Jim Jarmusch's offbeat documentary of Neil Young and Crazy Horse, which was screened earlier this year at the close of the San Francisco International Film Festival, will be released nationally for a limited run beginning in October.
Grunge guru Neil Young, who did the score for indie filmmaker Jarmusch's last movie Dead Man in 1995, and Crazy Horse provide the music and are the subject of the director's first-ever documentary, The Year of the Horse.
It's the first film to be made on the plaid-shirted rock legend, whose lengthy career included stints in Buffalo Springfield and Crosby, Stills, Nash & Young. But it is as a solo artist, backed at times by Crazy Horse, and for the Mirror Ball album, by Pearl Jam, that Young has earned his place as one of the all-time rock 'n' roll greats.
According to October Films, who will distribute the documentary, Jarmusch was so inspired by his work with Young and his regular backup band Crazy Horse, that he decided to dedicate an entire film to their music. The film will open at The New York Film festival on Oct. 4, where Jarmusch and Crazy Horse members (not including Young who will be at the annual Farm Aid benefit show) will introduce the work, said Mary Flanagan, spokesperson for October Films.
Jarmusch, acclaimed writer and director of independent film hits Mystery Train, Stranger Than Paradise and Night on Earth, is a long time fan of Young, according to Flanagan. In fact, his artistic involvement with Young began before the two had met.
"I was listening constantly to Neil and Crazy Horse while writing the script for Dead Man," Jarmusch said in a press release issued this week. "From the very start of Dead Man, there were hopes of Neil Young performing the music for the film, but I was never very confident that this would actually happen," he added.
To Jarmusch's surprise, Young liked an early cut of the film, and went on to do the score. Since then, the two have worked on music videos for the "Dead Man Theme," and "Big Time" (from the Crazy Horse album, Broken Arrow). The pair enjoyed working together so much that they decided to collaborate on the feature-length film as well, Jarmusch said.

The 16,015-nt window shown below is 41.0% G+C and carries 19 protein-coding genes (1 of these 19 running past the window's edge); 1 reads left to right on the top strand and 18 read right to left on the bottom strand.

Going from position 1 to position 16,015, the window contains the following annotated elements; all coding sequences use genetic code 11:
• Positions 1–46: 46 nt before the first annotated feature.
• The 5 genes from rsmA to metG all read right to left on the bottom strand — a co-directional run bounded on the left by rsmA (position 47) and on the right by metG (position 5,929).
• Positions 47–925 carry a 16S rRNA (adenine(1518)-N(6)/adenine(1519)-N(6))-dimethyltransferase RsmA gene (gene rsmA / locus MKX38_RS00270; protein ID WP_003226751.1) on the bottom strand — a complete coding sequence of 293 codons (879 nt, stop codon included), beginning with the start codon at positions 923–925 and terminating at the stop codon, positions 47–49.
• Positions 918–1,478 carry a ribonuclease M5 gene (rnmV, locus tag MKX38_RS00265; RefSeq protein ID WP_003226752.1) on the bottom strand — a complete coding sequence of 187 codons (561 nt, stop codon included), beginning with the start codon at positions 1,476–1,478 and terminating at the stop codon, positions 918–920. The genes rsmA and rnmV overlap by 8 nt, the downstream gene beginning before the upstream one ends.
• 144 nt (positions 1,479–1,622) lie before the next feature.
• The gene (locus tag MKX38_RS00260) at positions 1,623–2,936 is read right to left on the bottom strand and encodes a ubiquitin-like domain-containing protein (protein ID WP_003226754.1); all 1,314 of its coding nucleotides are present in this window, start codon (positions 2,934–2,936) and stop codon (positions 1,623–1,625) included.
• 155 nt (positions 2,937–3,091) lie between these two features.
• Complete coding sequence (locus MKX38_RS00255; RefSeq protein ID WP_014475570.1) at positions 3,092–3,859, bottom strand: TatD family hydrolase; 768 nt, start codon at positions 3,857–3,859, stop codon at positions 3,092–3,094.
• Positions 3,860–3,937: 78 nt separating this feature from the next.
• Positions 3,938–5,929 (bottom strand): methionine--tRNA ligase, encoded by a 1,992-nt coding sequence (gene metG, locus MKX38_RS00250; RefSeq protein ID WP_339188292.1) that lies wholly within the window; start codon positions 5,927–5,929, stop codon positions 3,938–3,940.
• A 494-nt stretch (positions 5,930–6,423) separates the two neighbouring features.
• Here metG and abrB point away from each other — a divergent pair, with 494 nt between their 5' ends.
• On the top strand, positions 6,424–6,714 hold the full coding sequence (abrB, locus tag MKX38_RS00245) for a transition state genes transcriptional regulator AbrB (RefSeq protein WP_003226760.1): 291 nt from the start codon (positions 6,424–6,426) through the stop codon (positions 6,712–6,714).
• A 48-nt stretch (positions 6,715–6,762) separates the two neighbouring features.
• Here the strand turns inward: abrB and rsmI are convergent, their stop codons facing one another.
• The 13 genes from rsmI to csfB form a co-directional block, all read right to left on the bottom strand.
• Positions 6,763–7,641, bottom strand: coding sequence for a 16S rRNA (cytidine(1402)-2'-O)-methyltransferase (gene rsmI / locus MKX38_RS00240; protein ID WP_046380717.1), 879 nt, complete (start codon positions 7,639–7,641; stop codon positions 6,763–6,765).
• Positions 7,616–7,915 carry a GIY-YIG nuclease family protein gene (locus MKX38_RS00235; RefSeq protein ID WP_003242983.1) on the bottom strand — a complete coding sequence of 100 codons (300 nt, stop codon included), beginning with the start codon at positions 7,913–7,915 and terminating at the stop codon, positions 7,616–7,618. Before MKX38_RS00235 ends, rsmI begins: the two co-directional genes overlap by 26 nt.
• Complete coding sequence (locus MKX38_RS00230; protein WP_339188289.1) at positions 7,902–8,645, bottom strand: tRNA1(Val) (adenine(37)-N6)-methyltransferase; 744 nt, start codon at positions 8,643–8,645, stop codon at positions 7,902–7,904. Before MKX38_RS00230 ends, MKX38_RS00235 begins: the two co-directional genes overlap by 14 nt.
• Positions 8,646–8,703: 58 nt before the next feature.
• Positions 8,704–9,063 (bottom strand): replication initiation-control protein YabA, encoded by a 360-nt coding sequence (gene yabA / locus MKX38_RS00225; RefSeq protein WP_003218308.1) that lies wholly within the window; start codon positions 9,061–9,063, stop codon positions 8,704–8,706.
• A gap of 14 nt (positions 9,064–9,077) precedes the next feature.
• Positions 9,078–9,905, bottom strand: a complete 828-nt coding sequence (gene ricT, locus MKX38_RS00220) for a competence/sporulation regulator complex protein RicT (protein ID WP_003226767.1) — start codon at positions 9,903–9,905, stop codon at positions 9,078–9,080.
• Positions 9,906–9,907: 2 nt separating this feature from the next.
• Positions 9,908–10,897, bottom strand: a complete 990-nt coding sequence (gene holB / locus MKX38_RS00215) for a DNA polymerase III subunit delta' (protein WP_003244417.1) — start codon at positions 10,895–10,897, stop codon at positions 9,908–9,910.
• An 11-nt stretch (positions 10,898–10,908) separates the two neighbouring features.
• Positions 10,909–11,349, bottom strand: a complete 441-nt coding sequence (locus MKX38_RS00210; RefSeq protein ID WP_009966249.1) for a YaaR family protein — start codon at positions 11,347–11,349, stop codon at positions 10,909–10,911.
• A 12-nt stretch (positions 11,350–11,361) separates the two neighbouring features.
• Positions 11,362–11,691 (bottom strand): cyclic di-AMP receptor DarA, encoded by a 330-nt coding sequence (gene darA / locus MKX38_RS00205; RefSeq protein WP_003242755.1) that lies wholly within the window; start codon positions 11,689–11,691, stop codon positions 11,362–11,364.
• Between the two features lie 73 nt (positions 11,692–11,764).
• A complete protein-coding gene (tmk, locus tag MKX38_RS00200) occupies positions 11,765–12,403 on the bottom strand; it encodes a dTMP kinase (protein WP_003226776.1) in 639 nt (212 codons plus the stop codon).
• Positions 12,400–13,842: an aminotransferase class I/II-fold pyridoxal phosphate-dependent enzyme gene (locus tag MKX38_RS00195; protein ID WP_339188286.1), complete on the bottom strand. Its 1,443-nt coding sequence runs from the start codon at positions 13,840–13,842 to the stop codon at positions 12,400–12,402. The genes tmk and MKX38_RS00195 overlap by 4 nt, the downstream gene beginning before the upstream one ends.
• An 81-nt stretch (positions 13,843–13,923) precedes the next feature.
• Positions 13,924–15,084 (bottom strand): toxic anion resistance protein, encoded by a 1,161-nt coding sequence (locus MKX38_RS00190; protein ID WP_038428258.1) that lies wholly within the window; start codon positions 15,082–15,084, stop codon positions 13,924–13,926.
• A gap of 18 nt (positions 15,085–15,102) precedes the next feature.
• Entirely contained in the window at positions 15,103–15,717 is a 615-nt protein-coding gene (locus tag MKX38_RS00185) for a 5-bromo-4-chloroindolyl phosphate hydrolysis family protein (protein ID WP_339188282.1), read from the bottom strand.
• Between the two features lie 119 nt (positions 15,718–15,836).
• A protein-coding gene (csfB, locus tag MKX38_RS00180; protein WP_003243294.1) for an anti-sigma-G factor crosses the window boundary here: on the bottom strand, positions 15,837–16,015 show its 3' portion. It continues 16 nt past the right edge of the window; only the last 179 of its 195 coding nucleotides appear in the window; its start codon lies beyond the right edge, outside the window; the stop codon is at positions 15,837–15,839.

"Listen, we should do a longer film that looks and feels like the 'Big Time' video!" he quoted Young as saying.
Young's involvement in the actual production took place in a "very hands off, yet influential way," she said, adding that the rock icon worked with Jarmusch on the concept but not necessarily the production.
With The Year of The Horse, Jarmusch attempts to tap into some of the legacy surrounding Neil Young and Crazy Horse, who have played, in the words of Jarmusch, "their own transcendent brand of rock 'n' roll," since the early 1970s, influencing styles along the way and pioneering today's grunge rock.
Much of the film is shot with a Super-8 camera, which gives it a gritty and spontaneous feel that compliments the unbridled musical energy between Crazy Horse members Ralph Molina, Frank (Poncho) Sampedro, Billy Talbot and Neil Young.
The film contains behind the scene footage from Crazy Horse's '96 Europe and American tour, interviews and live performances from 1976 to 1996, including interesting footage shot by Young himself in 1986, taken from Bernard Shakey's unfinished film, Muddy Track.
"It's some of the most interesting live footage available," Flanagan said. -- Scott Hirsch [Mon., Sept. 22, 1997, 9 a.m. PST]